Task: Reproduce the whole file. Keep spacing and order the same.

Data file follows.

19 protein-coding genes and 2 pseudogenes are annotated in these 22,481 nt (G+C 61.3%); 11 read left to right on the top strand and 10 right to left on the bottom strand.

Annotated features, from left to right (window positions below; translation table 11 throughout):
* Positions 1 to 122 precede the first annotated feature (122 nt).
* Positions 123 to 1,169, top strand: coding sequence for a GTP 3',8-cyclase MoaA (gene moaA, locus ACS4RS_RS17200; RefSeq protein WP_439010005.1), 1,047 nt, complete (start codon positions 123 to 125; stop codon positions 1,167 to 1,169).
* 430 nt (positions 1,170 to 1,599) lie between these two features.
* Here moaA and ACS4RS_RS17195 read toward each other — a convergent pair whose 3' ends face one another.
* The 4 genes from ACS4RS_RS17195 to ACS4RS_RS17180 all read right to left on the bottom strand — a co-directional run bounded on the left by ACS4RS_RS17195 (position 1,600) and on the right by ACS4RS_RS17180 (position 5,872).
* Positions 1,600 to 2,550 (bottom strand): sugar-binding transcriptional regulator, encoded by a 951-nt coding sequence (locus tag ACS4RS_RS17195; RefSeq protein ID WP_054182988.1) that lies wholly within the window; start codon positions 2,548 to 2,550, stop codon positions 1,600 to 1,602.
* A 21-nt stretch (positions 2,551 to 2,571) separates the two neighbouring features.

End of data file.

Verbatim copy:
19 protein-coding genes and 2 pseudogenes are annotated in these 22,481 nt (G+C 61.3%); 11 read left to right on the top strand and 10 right to left on the bottom strand.

Annotated features, from left to right (window positions below; translation table 11 throughout):
* Positions 1 to 122 precede the first annotated feature (122 nt).
* Positions 123 to 1,169, top strand: coding sequence for a GTP 3',8-cyclase MoaA (gene moaA, locus ACS4RS_RS17200; RefSeq protein WP_439010005.1), 1,047 nt, complete (start codon positions 123 to 125; stop codon positions 1,167 to 1,169).
* 430 nt (positions 1,170 to 1,599) lie between these two features.
* Here moaA and ACS4RS_RS17195 read toward each other — a convergent pair whose 3' ends face one another.
* The 4 genes from ACS4RS_RS17195 to ACS4RS_RS17180 all read right to left on the bottom strand — a co-directional run bounded on the left by ACS4RS_RS17195 (position 1,600) and on the right by ACS4RS_RS17180 (position 5,872).
* Positions 1,600 to 2,550 (bottom strand): sugar-binding transcriptional regulator, encoded by a 951-nt coding sequence (locus tag ACS4RS_RS17195; RefSeq protein ID WP_054182988.1) that lies wholly within the window; start codon positions 2,548 to 2,550, stop codon positions 1,600 to 1,602.
* A 21-nt stretch (positions 2,551 to 2,571) separates the two neighbouring features.